There is no single cause of failure to comply with prescribed medication, and the problem is not restricted to statins. Some general predictors of compliance with medications for prevention of coronary heart disease have emerged and are summarised below.

Poor Compliance

Good Compliance

There have been a number of reviews of interventions to improve patient compliance [7, 8]. In brief, most interventions have a positive effect in the short term, but to be successful in the long-term a sustained multi-factorial approach is required. A combination of patient-focused, physician-focused, and system-focused interventions works best.

Table 2: Interventions to improve compliance with coronary heart disease medication [modified from 8]

Patient-focused simple drug regimens, tailored to individual patient
education about disease, need for therapy, how to take drug
support from family, friends or carers
Physician-focused good communication and regular contact
appointment reminders and follow-up of missed appointments
supply of compliance aids
System-focused provision of lipid clinics
use pharmacists and specially trained nurses



In order to achieve maximum benefit from statin therapy patients need to take the drug at an appropriate dose, probably for the rest of their lives. The majority of patients for whom statins are prescribed in clinical practice either stop taking the drug altogether or take less than the prescribed dose within a year. This is likely to reduce or remove any benefit, and may even cause harm.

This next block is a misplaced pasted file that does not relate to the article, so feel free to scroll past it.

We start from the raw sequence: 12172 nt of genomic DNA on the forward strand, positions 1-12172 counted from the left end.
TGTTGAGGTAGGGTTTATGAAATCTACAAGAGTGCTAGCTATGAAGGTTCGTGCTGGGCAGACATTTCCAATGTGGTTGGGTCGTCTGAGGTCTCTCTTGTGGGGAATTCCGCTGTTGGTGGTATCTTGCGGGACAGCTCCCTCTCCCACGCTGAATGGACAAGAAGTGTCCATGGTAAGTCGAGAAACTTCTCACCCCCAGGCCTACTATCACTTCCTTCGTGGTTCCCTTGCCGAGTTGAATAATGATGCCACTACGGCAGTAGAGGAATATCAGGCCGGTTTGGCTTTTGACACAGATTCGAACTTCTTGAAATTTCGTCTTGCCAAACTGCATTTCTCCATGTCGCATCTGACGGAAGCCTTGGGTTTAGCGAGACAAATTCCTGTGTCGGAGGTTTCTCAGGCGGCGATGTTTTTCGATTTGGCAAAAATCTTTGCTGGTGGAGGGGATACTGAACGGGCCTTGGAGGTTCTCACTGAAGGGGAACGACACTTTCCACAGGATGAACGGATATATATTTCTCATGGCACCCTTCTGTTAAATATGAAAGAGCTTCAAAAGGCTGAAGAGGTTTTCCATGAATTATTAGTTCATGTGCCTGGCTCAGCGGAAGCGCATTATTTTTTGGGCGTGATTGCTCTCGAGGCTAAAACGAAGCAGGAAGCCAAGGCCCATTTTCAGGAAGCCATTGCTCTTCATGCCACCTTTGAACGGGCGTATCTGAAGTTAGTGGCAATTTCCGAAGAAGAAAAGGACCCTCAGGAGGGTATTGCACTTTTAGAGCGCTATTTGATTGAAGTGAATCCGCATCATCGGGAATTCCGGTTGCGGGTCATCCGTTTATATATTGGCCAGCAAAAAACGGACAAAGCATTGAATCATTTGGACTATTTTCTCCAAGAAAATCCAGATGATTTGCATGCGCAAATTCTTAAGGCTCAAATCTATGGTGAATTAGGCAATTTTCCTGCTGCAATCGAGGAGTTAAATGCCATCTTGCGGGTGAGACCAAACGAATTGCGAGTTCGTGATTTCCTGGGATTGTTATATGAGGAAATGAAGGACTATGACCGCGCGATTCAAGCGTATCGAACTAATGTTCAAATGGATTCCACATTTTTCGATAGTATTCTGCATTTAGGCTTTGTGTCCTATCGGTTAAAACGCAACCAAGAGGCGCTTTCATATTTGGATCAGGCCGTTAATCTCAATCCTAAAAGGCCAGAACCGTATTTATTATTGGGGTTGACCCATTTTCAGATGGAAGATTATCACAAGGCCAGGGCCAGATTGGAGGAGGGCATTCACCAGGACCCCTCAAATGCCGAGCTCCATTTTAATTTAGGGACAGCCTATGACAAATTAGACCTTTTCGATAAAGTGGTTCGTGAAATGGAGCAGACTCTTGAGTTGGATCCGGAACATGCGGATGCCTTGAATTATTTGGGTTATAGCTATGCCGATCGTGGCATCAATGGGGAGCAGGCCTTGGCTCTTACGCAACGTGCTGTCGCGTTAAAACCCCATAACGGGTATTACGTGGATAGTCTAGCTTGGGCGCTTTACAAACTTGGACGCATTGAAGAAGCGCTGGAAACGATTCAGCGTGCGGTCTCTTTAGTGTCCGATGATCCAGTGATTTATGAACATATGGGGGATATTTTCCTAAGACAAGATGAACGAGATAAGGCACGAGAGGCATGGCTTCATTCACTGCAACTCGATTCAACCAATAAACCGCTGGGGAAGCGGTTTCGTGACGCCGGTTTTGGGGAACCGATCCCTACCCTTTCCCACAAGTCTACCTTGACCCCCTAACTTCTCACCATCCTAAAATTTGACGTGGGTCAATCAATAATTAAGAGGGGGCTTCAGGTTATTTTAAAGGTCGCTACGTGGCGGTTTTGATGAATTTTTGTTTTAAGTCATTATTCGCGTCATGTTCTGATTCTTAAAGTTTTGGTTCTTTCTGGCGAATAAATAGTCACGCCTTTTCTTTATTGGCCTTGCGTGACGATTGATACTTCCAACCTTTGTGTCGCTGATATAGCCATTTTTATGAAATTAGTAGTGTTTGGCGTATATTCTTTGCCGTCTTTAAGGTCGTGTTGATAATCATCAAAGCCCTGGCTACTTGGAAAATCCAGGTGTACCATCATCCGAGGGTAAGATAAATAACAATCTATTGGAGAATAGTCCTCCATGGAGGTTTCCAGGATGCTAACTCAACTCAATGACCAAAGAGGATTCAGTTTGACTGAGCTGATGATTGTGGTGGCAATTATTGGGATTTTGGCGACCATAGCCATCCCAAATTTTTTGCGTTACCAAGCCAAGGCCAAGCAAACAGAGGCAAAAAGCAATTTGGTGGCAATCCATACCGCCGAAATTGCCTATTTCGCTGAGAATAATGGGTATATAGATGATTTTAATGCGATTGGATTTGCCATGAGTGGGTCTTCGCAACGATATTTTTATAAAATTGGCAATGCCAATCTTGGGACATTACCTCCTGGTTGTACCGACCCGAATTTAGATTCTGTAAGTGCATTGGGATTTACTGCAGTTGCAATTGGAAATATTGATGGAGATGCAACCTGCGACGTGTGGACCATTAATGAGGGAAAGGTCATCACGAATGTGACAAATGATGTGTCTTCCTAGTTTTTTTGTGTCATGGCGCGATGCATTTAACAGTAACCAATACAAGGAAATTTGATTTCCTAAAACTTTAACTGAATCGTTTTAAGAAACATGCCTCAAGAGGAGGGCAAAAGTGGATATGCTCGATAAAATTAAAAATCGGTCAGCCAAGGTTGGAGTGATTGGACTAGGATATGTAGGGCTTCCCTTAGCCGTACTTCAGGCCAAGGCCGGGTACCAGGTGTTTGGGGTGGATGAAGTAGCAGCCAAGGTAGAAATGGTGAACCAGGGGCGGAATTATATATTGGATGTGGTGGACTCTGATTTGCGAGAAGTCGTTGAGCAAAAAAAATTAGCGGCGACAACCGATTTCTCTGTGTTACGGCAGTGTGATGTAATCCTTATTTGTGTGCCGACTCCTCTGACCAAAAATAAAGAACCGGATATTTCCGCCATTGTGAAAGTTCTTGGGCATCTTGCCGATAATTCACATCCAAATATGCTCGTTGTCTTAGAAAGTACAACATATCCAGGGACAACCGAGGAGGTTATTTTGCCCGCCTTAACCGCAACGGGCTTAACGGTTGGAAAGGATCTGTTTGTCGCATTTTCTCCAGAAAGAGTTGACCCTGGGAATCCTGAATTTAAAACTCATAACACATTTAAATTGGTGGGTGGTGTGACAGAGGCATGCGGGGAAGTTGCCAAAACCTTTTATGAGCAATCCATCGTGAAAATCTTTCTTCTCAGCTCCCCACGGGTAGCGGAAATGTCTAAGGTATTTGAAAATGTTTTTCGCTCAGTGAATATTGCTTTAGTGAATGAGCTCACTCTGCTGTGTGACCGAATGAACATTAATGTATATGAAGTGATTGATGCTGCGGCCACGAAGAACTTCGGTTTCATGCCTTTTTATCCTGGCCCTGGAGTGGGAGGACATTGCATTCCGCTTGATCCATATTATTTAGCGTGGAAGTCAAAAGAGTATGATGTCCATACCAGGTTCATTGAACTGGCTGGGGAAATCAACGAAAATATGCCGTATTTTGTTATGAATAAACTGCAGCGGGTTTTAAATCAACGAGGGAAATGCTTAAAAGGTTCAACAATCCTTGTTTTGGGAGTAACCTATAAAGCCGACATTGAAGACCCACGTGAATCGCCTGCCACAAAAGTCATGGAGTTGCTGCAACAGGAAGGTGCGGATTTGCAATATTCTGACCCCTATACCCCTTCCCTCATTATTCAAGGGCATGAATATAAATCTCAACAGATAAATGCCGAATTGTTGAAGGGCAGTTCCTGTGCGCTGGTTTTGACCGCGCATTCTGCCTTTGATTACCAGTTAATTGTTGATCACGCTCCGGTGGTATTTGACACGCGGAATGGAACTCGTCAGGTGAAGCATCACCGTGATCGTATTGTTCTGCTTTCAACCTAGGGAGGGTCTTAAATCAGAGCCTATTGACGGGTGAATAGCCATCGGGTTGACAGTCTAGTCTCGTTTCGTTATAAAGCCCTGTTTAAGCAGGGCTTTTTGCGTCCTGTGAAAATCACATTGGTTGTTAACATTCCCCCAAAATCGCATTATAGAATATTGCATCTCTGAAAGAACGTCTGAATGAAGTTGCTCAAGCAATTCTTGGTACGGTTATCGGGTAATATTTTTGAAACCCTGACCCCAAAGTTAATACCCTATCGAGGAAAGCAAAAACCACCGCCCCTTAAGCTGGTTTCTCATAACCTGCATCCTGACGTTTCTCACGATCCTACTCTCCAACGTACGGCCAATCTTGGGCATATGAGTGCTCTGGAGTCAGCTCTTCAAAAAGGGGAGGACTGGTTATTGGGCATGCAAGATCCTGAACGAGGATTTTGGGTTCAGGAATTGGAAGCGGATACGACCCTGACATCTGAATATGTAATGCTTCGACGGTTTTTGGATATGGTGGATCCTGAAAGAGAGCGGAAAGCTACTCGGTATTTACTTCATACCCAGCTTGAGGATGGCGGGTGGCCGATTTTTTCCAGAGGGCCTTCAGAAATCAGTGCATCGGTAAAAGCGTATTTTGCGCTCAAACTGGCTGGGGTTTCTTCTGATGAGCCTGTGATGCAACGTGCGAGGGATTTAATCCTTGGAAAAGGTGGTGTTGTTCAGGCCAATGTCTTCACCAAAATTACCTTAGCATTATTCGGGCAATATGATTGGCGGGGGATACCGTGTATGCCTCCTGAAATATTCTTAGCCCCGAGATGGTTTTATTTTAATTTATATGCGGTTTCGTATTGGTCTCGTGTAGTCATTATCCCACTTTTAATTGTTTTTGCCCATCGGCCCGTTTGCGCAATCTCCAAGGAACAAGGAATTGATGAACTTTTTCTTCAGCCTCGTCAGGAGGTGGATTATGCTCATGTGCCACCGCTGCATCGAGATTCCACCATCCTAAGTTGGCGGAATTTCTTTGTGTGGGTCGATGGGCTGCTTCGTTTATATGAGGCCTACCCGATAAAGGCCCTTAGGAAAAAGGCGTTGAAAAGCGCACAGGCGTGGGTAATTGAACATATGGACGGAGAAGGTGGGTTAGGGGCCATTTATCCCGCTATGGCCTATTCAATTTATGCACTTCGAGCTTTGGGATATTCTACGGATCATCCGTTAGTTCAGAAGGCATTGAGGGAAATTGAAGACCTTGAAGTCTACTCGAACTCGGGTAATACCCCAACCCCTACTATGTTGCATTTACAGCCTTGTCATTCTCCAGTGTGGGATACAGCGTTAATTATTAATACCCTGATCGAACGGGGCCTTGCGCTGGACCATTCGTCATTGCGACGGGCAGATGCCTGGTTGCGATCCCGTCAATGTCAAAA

1. J Avorn et al. Persistence of use of lipid-lowering medications. A cross-sectional study. JAMA 1998 279: 1458-1462.
  2. JS Benner et al. Long-term persistence in use of statin therapy in elderly patients. JAMA 2002 288: 455-461.
  3. CA Jackevicius et al. Adherence with statin therapy in elderly patients with and without acute coronary syndromes. JAMA 2002 288: 462-467.
  4. LA Simons et al. Apparent discontinuation rates in patients prescribed lipid-lowering drugs. Med J Aust 1996 164: 208-211.
  5. J Larsen et al. High persistence of statin use in a Danish population: compliance study 1993-1998. Br J Clin Pharmacol 2002 53: 375-378.
  6. JP Frolkis et al. Statins do not meet expectations for lowering low-density lipoprotein cholesterol levels when used in clinical practice. Am J Med 2002 113: 625-629.
  7. Third report on National Cholesterol Education Program expert panel on detection, evaluation and treatment of high blood cholesterol in adults (Adult Treatment Panel III) final report. IX Adherence. Circulation 2002 106: 3359-3366.
  8. S Carter D Taylor. A Question of Choice: Compliance in Medicine Taking. Medicines Partnership 2003,
  9. J Shepherd et al. Prevention of coronary heart disease with pravastatin in men with hypercholesterolemia. New Engl J Med. 1995 333: 1301-1307.
  10. L Wei et al. Adherence to statin treatment and readmission of patients after myocardial infarction: a six year follow up study. Heart 2002 88: 229-233.
  11. C Heeschen et al. Withdrawal of statins increases event rates in patients with acute coronary syndromes. Circulation 2002 105: 1446-1452.
  12. M Thomas, J Mann. Increased thrombotic vascular events after change of statin. Lancet 1998 352: 1830-1831.